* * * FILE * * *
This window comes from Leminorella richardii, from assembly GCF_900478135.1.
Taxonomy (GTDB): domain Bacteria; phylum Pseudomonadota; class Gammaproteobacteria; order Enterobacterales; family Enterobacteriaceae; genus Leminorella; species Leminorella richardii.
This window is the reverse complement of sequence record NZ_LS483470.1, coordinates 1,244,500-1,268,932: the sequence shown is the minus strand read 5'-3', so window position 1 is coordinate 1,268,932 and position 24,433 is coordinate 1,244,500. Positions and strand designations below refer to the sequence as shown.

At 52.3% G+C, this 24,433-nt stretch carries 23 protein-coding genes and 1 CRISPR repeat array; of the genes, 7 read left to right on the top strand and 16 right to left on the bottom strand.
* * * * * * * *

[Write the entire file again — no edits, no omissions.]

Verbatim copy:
This window comes from Leminorella richardii, from assembly GCF_900478135.1.
Taxonomy (GTDB): domain Bacteria; phylum Pseudomonadota; class Gammaproteobacteria; order Enterobacterales; family Enterobacteriaceae; genus Leminorella; species Leminorella richardii.
This window is the reverse complement of sequence record NZ_LS483470.1, coordinates 1,244,500-1,268,932: the sequence shown is the minus strand read 5'-3', so window position 1 is coordinate 1,268,932 and position 24,433 is coordinate 1,244,500. Positions and strand designations below refer to the sequence as shown.

At 52.3% G+C, this 24,433-nt stretch carries 23 protein-coding genes and 1 CRISPR repeat array; of the genes, 7 read left to right on the top strand and 16 right to left on the bottom strand.